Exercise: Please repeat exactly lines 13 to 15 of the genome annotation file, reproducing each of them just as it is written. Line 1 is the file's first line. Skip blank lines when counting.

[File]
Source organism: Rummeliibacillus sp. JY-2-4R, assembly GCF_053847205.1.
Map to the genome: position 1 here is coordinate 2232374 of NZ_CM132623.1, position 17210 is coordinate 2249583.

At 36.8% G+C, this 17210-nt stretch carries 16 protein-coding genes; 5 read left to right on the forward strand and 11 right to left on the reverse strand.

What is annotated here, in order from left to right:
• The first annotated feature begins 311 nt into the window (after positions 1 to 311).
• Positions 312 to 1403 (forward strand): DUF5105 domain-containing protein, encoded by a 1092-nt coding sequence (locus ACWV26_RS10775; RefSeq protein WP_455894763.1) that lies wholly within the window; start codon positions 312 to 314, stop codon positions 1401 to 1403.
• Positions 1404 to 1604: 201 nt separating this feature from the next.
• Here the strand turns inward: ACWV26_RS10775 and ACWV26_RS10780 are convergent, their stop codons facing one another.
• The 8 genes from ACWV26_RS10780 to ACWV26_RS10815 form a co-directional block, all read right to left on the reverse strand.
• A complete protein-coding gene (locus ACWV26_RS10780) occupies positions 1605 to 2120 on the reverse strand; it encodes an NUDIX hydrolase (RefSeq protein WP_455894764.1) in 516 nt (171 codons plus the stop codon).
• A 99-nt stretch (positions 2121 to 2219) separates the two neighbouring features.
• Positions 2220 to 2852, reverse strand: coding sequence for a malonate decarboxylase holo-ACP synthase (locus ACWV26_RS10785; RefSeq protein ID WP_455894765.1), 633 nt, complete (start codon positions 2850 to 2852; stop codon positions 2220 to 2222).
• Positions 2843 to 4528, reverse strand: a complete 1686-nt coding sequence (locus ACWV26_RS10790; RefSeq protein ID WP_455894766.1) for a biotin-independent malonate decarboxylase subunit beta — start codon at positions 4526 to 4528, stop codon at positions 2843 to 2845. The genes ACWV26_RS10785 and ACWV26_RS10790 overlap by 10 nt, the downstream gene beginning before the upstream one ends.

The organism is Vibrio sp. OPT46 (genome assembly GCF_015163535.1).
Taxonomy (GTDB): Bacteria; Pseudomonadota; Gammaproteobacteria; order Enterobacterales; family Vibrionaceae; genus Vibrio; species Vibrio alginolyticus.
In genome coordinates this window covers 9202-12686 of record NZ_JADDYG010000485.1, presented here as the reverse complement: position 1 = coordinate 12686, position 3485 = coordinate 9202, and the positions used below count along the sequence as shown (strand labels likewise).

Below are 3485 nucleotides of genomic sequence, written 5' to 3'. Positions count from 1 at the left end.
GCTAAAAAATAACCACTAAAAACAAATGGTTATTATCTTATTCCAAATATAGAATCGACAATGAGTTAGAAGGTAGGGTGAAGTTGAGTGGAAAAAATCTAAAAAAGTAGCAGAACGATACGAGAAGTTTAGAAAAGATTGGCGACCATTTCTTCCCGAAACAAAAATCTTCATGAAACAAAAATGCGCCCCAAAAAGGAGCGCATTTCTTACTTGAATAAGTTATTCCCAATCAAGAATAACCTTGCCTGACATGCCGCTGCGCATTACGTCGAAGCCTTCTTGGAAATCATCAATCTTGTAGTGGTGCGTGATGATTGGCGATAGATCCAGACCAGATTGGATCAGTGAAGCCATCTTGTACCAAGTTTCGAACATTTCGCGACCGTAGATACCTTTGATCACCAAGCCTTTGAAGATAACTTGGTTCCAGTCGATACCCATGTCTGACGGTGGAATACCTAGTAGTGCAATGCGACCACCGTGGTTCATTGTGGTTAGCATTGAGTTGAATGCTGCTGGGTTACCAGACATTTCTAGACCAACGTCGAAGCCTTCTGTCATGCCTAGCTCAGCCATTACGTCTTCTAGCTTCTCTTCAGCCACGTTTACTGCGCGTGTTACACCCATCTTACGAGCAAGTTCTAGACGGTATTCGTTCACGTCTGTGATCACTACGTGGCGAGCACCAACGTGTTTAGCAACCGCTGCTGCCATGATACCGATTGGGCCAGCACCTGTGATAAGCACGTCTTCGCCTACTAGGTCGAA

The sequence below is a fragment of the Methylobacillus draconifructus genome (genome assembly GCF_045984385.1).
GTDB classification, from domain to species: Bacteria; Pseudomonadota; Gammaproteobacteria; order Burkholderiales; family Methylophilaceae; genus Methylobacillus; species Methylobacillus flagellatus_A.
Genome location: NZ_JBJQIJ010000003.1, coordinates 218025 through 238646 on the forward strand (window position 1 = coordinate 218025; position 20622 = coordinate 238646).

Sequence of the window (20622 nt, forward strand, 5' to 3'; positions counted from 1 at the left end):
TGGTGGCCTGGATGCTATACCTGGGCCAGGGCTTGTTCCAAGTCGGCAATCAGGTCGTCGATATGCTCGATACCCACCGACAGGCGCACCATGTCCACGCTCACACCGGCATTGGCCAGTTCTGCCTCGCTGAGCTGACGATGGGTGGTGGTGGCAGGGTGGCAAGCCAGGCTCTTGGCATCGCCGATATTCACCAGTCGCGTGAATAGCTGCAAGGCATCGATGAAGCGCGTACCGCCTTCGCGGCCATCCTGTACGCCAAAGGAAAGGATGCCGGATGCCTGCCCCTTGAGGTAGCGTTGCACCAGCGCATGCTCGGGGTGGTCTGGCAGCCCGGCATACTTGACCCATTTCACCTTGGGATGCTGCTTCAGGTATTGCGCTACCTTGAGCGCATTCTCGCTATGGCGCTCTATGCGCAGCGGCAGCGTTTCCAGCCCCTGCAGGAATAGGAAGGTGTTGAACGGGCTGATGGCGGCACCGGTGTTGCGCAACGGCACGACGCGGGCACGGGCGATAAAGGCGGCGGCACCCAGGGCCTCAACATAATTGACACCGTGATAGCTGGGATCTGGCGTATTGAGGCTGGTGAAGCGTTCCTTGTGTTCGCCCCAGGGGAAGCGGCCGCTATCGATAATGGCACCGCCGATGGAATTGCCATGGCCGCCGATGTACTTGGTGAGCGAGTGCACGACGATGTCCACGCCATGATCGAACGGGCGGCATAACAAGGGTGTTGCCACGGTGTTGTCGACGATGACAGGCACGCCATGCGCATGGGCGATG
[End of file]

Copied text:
• Positions 2843 to 4528, reverse strand: a complete 1686-nt coding sequence (locus ACWV26_RS10790; RefSeq protein ID WP_455894766.1) for a biotin-independent malonate decarboxylase subunit beta — start codon at positions 4526 to 4528, stop codon at positions 2843 to 2845. The genes ACWV26_RS10785 and ACWV26_RS10790 overlap by 10 nt, the downstream gene beginning before the upstream one ends.

The organism is Vibrio sp. OPT46 (genome assembly GCF_015163535.1).
Taxonomy (GTDB): Bacteria; Pseudomonadota; Gammaproteobacteria; order Enterobacterales; family Vibrionaceae; genus Vibrio; species Vibrio alginolyticus.